The Ethics of Psychoanalysis

 

The following is taken from one session in a series of introductory seminars as part of the Lacan Circle of Melbourne’s activities.

 

There is an interesting remark by Miller, in a paper from 2012 on the aims of psychoanalysis. ‘The psychoanalyst’s routine is therapeutic. His business is with the symptom that has to be cured.’ Psychoanalysts can put on airs, and ascribe lofty goals to their practice, but people come to consult with an analyst because something is causing them suffering. As Miller says, ‘If somebody goes to see a psychoanalyst for the sake of knowledge and not to get rid of a symptom it is not very certain that his demand can be received’.  So, whatever one may learn of oneself in the course of analysis, analytic praxis is not reducible to a quest for knowledge. Continue reading

‘Changing Minds’: An unintentional satire of the mental health industry

In recent years, there has been an annual commemoration of ‘Mental Health Week’, a period in which Australians are subjected to ‘awareness campaigns’ by various media organisations. We tend to receive a familiar style of ‘messaging’, namely, tokenism (‘Are You Ok Day?’), advocacy for more bureaucracy, and censorship of views that do not conform to simplistic biomedical paradigms. It is in this context that the national broadcaster screened ‘Changing Minds’, a series which ‘journeys with mentally ill patients on their road to recovery, from breaking point to breakthrough.’ The setting for the doco is a hospital in Sydney, and patients and staff apparently consented to the footage being made public. Continue reading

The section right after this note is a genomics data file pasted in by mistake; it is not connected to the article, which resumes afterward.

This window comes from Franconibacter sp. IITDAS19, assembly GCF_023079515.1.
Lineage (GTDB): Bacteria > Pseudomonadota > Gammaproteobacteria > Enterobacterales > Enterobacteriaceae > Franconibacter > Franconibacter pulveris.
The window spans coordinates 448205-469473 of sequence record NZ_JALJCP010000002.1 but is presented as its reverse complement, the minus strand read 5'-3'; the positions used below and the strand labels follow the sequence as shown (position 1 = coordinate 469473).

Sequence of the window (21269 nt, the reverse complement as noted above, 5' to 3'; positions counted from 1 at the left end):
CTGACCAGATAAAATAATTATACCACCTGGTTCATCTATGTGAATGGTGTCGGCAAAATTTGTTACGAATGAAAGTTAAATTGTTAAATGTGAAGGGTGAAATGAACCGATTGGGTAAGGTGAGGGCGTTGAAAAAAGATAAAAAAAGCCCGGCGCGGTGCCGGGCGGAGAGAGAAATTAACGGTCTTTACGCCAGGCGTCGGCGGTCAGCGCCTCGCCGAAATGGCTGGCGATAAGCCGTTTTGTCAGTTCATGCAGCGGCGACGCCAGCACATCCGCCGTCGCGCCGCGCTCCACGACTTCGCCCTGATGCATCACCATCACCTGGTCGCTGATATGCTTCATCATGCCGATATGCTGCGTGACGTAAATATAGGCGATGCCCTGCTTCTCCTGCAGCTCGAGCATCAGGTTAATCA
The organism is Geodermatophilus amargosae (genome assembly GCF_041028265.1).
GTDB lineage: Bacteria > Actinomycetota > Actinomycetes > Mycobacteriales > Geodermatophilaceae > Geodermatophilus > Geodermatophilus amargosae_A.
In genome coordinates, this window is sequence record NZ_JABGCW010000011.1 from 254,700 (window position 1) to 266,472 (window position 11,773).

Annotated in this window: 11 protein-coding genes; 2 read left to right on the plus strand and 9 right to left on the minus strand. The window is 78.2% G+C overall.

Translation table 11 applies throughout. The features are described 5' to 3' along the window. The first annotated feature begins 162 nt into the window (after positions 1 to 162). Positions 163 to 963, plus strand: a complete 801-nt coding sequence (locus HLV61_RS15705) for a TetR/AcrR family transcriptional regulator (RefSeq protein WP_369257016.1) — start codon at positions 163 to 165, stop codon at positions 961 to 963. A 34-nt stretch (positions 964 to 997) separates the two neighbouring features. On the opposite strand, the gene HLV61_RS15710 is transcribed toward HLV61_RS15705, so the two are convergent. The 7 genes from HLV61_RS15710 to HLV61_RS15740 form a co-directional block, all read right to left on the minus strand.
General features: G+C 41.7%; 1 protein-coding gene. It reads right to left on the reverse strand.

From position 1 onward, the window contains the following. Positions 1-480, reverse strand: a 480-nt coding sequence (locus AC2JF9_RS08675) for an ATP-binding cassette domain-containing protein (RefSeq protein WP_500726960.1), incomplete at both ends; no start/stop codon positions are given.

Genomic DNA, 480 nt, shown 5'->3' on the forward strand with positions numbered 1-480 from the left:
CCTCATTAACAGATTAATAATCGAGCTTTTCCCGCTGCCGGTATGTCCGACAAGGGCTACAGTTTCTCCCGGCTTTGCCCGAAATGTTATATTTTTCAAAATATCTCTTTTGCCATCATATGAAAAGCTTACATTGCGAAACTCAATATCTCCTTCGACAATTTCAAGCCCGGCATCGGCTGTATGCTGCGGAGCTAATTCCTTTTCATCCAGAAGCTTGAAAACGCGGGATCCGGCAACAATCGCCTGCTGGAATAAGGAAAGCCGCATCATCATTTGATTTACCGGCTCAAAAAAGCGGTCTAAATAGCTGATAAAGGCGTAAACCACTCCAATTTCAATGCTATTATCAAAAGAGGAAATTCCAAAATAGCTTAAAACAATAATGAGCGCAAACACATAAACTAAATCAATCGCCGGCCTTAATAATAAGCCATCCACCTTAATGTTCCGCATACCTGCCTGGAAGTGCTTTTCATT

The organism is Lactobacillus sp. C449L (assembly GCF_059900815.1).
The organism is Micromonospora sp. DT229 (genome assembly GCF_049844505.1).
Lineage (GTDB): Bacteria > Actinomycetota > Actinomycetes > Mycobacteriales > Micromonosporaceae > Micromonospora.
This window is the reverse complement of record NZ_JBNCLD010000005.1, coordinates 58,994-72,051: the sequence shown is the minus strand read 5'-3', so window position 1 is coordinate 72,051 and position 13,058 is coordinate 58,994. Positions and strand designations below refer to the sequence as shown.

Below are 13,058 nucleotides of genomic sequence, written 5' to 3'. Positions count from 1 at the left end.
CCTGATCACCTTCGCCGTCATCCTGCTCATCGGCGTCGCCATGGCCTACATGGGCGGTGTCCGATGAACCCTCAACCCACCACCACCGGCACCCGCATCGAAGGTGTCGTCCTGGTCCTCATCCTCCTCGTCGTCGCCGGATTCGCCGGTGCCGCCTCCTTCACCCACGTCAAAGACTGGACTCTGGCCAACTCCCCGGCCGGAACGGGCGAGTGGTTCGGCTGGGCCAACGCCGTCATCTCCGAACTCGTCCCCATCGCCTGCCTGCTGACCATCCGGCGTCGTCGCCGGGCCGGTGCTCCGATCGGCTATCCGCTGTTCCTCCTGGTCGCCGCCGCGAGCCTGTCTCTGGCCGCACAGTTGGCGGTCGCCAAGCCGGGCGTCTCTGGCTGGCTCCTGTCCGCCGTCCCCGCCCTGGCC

Evidence Yields: The failure of web-based ‘treatment’ for mental health

Computerised treatment of mental health is one of the latest fads in psychology. It isn’t hard to see why it is promoted by practitioners and policy-makers. That it exists at all demonstrates a triumph of technique over transference in psychotherapy of cost-effectiveness over clinical care; of the primacy of giving a narcissistic boost over a discursive exchange; and of the privatisation and individualisation of suffering rather than its socialisation. Computerised treatment is promoted uncritically by leading mental health groups in Australia, such as the Black Dog Institute, and Beyond Blue. Continue reading